Dodgers infielder says he had no time to process Mets shortstop's position
By AJ Cassavell
LOS ANGELES -- Chase Utley's hard slide into second base -- which fractured the right leg of Mets shortstop Ruben Tejada and helped propel the Dodgers to a 5-2 victory in Game 2 of the National League Division Series on Saturday -- sparked as much instant debate and outrage as any baseball play in recent memory.
But was the slide dirty? Utley himself insists it wasn't.
It didn't appear the Mets had much of a chance to complete the double play, as Howie Kendrick didn't hit the ball that sharply (80.7 mph exit velocity, according to Statcast™), and reached a top speed of 19.8 mph on his way to first base. But Tejada attempted to make the turn with Utley bearing down on him, nonetheless. Utley -- who had singled to reach first base before Kendrick's fateful chopper to second -- said he wasn't aware Kendrick was most likely going to be safe at first.
"Any time you have an opportunity to try break up a double play, you should do your best to do that," Utley said. "Again, it was one of those awkward, awkward plays."
The Dodgers tied the game at 2 on the play, but the controversy ramped up when Utley was awarded second base after a replay review ruled that Tejada had never touched the bag.
It appeared that Utley never touched second base either, and he jogged off the field when umpire Chris Guccione immediately ruled him out. Dodgers manager Don Mattingly noticed Tejada never touched second base and challenged the call, and after the review, Utley was awarded second base, with the umpire crew ruling that Utley did not need to touch the bag because Guccione had made a mistake initially in calling him out.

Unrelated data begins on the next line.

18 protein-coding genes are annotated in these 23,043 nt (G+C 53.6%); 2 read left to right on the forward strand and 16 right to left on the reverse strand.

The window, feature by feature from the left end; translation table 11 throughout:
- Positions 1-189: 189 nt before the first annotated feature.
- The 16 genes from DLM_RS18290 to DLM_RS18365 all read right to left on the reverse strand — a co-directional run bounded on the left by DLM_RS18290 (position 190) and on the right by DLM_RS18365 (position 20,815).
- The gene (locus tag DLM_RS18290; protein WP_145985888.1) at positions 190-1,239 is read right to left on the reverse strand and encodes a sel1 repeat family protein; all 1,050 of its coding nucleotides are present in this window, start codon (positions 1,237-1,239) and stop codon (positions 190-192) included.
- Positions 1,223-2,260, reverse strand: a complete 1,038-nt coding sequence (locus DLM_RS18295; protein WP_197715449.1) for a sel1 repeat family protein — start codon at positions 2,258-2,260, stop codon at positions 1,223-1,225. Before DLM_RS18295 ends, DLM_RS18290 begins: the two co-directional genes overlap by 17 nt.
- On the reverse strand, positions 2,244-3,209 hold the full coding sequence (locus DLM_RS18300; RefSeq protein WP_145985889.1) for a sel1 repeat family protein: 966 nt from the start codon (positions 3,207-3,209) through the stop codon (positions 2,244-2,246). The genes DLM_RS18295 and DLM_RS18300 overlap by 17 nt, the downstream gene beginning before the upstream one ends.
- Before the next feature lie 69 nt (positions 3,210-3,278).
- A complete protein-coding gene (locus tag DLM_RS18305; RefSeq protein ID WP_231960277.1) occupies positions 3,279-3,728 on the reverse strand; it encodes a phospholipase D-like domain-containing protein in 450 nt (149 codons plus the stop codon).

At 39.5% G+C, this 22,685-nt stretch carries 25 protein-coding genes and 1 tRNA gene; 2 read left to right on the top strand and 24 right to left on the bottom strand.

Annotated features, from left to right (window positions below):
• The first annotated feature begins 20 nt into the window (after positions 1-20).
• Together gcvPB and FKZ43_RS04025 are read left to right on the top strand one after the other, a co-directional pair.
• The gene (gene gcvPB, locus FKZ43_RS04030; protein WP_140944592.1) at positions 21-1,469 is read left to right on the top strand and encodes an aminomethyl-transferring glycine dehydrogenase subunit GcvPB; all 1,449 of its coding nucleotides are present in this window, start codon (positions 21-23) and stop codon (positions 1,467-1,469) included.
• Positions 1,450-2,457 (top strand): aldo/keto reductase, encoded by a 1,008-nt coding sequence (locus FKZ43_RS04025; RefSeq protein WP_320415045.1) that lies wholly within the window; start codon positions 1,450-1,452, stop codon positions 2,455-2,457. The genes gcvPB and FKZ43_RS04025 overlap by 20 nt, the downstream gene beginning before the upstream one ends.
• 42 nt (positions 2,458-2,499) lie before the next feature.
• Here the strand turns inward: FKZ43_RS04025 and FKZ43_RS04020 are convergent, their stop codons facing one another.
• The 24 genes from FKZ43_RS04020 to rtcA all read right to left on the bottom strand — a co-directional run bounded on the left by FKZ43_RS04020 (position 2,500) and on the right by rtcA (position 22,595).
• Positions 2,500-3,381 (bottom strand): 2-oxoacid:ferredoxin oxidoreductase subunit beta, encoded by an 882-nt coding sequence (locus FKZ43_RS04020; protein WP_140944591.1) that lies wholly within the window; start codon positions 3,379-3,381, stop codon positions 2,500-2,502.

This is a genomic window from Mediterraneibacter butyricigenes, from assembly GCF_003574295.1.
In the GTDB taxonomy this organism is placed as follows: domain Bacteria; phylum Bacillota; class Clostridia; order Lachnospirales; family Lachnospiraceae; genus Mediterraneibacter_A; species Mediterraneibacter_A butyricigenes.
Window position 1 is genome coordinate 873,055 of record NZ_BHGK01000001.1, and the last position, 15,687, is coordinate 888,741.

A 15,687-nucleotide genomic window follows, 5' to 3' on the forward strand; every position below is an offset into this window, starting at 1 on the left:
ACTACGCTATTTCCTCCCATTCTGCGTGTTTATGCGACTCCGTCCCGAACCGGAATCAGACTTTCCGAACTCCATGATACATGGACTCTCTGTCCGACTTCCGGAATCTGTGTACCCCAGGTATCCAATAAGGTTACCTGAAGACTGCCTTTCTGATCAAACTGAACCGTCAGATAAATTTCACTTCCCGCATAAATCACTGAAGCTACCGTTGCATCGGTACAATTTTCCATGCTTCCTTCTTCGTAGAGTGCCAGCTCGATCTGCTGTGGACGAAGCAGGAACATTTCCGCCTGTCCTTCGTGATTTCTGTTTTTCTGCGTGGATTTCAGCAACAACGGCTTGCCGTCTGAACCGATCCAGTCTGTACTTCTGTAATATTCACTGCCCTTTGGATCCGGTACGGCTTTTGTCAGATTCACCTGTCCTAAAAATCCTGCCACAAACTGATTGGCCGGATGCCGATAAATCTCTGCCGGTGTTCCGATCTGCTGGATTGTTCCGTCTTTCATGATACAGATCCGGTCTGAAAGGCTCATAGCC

On the play, Tejada's back was turned when he received the flip from second baseman Daniel Murphy -- leaving him especially vulnerable to a hard slide. But Utley insisted he never had time to process Tejada's position.
"Anybody that's in that situation -- again, my focus is seeing the ball," Utley said. "I didn't realize that his back was turned. Everything obviously happens fast."
Utley said he hadn't reached out to Tejada about the play and that he didn't think the slide was questionable. When asked for his definition of a dirty slide, he responded by saying, "Cleats high, hitting the guy before you hit the ground."
The Dodgers clubhouse sided with Utley, including the skipper.
"I felt like Chase was sliding hard, trying to win," manager Don Mattingly said. "I've seen the replay. The one thing I probably know -- a hundred percent sure that I know -- Chase is not trying to hurt anybody. He's just playing the game the way he plays it. He plays it hard."
AJ Cassavell is a reporter for MLB.com. Follow him on Twitter @ajcassavell. This story was not subject to the approval of Major League Baseball or its clubs.